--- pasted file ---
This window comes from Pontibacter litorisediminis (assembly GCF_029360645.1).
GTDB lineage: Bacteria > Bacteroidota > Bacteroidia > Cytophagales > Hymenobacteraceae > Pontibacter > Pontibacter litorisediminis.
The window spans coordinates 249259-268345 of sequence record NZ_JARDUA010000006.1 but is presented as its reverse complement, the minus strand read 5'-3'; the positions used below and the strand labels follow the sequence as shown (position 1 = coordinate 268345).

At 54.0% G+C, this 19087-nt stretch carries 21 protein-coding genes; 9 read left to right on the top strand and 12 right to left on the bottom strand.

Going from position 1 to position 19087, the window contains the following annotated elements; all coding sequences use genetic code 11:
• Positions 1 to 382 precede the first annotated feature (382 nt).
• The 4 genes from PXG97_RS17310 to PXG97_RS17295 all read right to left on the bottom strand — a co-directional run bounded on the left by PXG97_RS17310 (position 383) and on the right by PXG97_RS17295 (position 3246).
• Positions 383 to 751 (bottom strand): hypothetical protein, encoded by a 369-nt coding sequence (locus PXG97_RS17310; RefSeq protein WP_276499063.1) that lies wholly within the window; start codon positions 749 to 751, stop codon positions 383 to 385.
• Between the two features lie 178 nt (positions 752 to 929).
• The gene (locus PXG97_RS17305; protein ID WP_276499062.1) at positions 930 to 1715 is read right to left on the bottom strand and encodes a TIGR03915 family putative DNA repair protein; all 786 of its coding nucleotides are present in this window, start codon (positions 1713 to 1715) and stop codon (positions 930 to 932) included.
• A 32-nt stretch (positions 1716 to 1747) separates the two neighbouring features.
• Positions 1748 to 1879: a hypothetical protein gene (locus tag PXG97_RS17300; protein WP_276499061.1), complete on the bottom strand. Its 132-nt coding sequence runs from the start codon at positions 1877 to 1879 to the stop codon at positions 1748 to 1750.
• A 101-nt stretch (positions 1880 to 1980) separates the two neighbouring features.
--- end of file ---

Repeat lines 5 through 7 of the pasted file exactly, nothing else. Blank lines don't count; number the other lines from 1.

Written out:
Going from position 1 to position 19087, the window contains the following annotated elements; all coding sequences use genetic code 11:
• Positions 1 to 382 precede the first annotated feature (382 nt).
• The 4 genes from PXG97_RS17310 to PXG97_RS17295 all read right to left on the bottom strand — a co-directional run bounded on the left by PXG97_RS17310 (position 383) and on the right by PXG97_RS17295 (position 3246).